Science in the nineteenth-century periodical: an electronic index
Notes and Records of the Royal Society
Royal Society Publishing
In 1858 James Clerk Maxwell explained to his friend Lewis Campbell that ‘there are good books … with which people may be as delighted as Mary Anne was with Faraday's lecture, of which she gave an account to Punch’.1 Maxwell was referring to a recent article in the leading British comic weekly in which the fictional ‘Mary Ann’ had described her visit to the Royal Institution.2 Possessing a notorious penchant for witticisms, Maxwell was an obvious reader of Britain's leading comic weekly paper. However, the eminent Scottish physicist was one of many Victorian scientists whose regular diet of reading included Punch and many other non-scientific periodical titles such as The Times, the Pall Mall Gazette, and the Contemporary Review. His reference to Punch also illustrates the more significant point that general periodicals frequently contained references to scientific, technological and medical topics. Typically classified as ‘non-scientific’ publications and overlooked by many historians of science, general periodicals are increasingly being recognized by historians as crucial agents in shaping the scientific understanding of nineteenth-century reading publics. These publications often enjoyed circulations far exceeding those commanded by even the most successful scientific or technical journals of the century: compare, for example, Nature, with 5000 readers in 1870, with the 25 000 readers of the Wesleyan Methodist Magazine in the 1820s, the 60 000 of Punch in the early 1860s, and the 300 000 of the Review of Reviews in 1890.3 The hacks, vicars, jobbing artists and penurious scientific practitioners who discussed science in these periodicals may well, as Bernard Lightman has pointed out, have been more important than such professionalizers as T. H. Huxley and John Tyndall in shaping the public images of the sciences.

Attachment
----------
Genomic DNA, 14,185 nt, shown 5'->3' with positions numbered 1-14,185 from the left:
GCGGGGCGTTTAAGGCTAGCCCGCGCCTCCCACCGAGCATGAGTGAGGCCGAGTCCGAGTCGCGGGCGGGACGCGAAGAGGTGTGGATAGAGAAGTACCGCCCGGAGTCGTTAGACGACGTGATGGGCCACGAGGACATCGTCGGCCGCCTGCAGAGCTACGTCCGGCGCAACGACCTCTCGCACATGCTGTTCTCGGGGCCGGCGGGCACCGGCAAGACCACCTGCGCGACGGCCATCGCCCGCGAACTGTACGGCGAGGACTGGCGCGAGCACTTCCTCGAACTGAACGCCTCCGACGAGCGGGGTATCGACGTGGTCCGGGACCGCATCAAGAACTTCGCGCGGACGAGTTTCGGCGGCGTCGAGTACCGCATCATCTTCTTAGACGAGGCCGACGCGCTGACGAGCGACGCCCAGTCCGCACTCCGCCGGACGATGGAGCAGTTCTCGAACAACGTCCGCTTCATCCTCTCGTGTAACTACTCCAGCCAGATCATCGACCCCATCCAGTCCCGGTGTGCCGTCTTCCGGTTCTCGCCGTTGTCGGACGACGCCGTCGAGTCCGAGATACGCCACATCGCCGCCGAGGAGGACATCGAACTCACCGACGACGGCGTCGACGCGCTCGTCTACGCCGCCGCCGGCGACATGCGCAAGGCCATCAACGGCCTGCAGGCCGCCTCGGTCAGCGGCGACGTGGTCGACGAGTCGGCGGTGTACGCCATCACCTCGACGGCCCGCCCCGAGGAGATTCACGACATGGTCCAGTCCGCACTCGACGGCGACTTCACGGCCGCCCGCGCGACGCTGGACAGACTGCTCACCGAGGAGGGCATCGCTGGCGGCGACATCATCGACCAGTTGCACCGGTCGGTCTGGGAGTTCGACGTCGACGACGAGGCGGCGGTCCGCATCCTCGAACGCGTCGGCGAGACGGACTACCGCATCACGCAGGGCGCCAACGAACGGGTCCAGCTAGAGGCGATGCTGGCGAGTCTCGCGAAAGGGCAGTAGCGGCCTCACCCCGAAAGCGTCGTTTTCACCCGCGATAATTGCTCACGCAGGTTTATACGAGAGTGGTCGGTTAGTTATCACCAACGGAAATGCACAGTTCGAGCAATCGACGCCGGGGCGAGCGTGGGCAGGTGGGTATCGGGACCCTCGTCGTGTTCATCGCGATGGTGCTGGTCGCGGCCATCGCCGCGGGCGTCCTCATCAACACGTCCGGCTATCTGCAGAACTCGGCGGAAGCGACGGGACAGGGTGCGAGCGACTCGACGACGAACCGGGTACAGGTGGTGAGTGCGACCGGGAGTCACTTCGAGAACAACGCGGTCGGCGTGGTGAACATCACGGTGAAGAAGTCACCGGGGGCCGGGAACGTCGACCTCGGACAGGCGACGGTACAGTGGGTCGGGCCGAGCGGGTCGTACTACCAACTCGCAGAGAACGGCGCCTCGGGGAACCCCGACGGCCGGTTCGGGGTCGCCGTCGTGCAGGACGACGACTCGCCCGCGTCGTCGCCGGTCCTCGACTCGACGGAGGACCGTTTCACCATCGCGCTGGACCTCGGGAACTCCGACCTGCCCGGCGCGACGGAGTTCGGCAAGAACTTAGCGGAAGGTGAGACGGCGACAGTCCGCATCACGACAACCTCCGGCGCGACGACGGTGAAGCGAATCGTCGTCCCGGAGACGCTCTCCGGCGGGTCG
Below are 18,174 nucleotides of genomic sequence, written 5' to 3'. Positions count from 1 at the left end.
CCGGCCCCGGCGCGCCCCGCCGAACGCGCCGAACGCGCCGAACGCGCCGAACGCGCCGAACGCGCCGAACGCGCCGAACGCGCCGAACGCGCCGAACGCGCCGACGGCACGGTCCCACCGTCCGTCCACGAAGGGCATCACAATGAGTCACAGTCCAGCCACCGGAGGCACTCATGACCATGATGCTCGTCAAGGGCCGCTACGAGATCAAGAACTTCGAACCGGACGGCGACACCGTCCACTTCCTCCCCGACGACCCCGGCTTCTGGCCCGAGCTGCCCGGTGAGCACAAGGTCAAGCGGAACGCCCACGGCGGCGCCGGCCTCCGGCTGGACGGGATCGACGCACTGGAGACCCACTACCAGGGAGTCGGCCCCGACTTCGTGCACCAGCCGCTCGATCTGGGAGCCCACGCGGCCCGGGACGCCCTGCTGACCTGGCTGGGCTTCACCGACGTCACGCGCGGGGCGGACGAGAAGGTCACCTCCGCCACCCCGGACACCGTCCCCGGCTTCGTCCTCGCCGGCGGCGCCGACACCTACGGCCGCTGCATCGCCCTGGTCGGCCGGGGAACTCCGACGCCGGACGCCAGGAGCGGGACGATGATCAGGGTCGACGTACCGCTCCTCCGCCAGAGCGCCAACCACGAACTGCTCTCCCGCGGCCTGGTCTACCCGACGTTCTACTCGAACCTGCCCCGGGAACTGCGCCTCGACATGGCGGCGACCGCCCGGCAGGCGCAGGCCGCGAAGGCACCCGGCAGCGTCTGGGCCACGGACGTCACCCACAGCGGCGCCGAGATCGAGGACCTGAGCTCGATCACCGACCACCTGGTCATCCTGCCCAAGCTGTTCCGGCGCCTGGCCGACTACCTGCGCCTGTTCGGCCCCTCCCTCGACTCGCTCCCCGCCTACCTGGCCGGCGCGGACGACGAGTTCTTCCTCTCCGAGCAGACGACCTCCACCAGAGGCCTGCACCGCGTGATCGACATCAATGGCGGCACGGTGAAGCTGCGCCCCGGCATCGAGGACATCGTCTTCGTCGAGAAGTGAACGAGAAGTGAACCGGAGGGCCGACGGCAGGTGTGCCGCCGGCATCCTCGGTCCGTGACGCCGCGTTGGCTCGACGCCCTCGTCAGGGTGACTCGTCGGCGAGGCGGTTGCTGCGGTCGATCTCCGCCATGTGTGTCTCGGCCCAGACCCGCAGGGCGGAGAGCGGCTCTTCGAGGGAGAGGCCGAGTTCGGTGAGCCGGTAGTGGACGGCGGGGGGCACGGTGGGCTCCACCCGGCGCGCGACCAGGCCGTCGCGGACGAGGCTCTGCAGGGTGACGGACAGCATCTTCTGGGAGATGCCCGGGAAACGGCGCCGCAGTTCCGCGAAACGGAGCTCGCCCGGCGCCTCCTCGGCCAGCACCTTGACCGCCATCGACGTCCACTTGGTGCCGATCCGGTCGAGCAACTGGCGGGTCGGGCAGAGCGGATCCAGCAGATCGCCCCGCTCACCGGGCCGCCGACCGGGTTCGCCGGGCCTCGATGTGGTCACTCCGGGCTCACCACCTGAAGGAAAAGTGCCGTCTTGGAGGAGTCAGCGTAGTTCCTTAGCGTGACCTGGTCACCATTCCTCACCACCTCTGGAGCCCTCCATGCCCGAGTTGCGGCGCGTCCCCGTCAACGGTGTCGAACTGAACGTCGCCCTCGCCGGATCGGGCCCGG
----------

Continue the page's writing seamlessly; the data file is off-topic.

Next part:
This is a post-print version of an article published in Notes and Records of the Royal Society. The definitive version is available at http://rsnr.royalsocietypublishing.org/content/59/3/317.full.pdf+html
Vol. 59 (3), pp. 317 - 318